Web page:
Community leadership is resilient

Seafood processors responded differently as global market shocks hit, exposing the importance of inclusive management and governance. In Mexico, some well-organised fishing cooperatives supported their member fishers financially through an extension of their seasonal closure. Transparency and participatory governance meant that fishers were able to make informed and economically-sound decisions about how and when to harvest lobster. Fishers also maintained an on-the-water presence to monitor compliance with the extended closure. This is in stark contrast to Belize, where fishing communities approached the opening of lobster season with nervous uncertainty, unsure whether the lobster they caught would be accepted by the processors, at what price, or for how long. Many fisheries and protected area managers feared intense fishing effort beyond the capacity of the stock, and lamented the opportunity cost of harvesting at a time when prices were rock bottom. Although Belize’s fishing cooperatives are led by fishers, their broader membership was not included in discussions about prices and market impacts leading up to the seasonal opening in mid 2020, sowing distrust. It was the participation of fishers in Mexico in on-the-water and post-harvest management that drove transparency, and enabled decisions that left high-value lobster in the water to grow until prices improved.


The sector needs to be fundamentally reimagined and rebuilt

The COVID pandemic shone a spotlight on drastic inequalities in people’s ability to cope with the impacts of the crisis, and alongside this the Black Lives Matter movement, , triggered widespread introspection and reflection on issues of privilege, race and justice. In many parts of the world, the conservation sector arose out of a colonialism mindset, and despite the obvious moral imperative to disrupt unjust power dynamics, the reality is that many organisations, including the most powerful and influential, are still dominated by leaders that benefit from white privilege. This includes our organisation, Blue Ventures, and we also recognise our individual roles and responsibilities, as white managers who have benefitted from privilege throughout our careers. Despite the fact that our organisation’s mission focuses on supporting local leadership and empowerment, our leadership and management structures do not reflect this. And we’re not alone.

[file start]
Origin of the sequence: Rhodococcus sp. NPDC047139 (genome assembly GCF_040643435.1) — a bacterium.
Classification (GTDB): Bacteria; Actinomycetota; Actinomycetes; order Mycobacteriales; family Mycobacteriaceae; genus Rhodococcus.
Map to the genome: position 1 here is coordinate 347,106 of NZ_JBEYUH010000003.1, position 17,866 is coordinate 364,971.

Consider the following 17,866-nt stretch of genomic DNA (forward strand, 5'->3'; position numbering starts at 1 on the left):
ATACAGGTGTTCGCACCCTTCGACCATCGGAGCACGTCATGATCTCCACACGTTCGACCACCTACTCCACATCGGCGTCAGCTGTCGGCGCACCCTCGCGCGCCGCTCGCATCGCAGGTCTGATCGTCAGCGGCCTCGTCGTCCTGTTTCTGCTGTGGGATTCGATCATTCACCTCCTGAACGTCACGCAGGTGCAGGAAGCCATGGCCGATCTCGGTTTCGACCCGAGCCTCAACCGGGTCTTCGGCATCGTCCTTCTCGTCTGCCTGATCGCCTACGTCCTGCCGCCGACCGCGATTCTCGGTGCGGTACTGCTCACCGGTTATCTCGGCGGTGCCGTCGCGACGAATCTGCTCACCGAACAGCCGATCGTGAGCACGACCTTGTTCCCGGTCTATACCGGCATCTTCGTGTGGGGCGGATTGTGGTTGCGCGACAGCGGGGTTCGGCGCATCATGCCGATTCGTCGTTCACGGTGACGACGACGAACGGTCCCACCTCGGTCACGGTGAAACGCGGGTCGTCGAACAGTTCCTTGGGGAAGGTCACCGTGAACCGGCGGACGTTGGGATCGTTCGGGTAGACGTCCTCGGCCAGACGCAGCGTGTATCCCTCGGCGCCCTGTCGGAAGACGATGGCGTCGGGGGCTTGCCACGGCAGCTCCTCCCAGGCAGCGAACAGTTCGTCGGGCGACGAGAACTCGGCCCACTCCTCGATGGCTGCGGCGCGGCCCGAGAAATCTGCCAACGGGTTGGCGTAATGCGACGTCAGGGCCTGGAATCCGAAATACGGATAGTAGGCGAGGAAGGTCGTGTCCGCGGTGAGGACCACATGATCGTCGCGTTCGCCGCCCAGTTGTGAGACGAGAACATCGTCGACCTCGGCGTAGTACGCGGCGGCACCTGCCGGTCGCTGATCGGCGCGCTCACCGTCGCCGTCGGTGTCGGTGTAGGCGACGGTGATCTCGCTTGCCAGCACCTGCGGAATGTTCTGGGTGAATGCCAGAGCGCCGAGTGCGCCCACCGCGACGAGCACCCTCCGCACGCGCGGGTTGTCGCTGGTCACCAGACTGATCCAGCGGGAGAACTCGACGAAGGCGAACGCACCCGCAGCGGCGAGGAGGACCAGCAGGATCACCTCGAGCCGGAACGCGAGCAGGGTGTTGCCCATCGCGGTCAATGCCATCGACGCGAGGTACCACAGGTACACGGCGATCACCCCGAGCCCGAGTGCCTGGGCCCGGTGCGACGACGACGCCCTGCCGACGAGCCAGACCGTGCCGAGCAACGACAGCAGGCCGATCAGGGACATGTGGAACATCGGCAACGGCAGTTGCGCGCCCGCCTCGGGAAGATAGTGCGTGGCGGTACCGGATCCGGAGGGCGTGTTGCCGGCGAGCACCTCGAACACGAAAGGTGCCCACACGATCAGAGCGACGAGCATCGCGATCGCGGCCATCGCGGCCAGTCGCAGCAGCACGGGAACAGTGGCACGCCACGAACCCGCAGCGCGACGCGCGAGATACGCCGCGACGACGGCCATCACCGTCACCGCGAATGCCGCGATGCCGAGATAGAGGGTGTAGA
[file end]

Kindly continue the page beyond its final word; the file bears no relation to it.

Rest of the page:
Conservation organisations have the ability to transform these inequalities. Funding may be competitive and insufficient, but the lion's share of what is available goes to medium or large international NGOs, often headquartered far from the countries they work in. A key part of the solution has to be redirecting funding away from existing power structures and supporting local leaders and organisations, but this must be done through true devolution of power, not through entrenching paternalism.

Beyond this, conservation organisations themselves need to reconfigure how they work, diversify leadership and do better at holding people accountable. Everyone is prone to unconscious bias, which constrains inclusion; logically the only way to overcome this is by redistributing power. The traditional hierarchical management models deployed in most large NGOs appear ill-suited to this, developed as they were in corporate structures with the inherent goal of expansion and centralisation of power. Alternative models of non-hierarchical leadership are out there. If we know that the traditional structures aren’t working for us, then surely now is the time to be brave and embrace new options.


So where does all this leave us?

We may have raised more questions than answers in our learnings from 2020. But one of the most important lessons we took away from the Kinship Fellowship was the power of questions. We both began our careers in conservation through the lens of science, seeking ‘solutions’ − technical models rooted in academia. But what we have developed instead is a new perspective, and a realisation that a capacity to listen, question, compare, and draw out more powerful learning is even more important.

So we don’t have the answers yet - but 2020 has helped us to figure out what some of the important questions are, and where to focus our efforts going forwards. We know that we must keep learning and listening, keep challenging norms and the status quo, as well as speaking up and advocating for change. We must do the work within our organisations and spheres of influence, using the power we have to achieve the best outcomes for the communities that we serve, and learning along the way.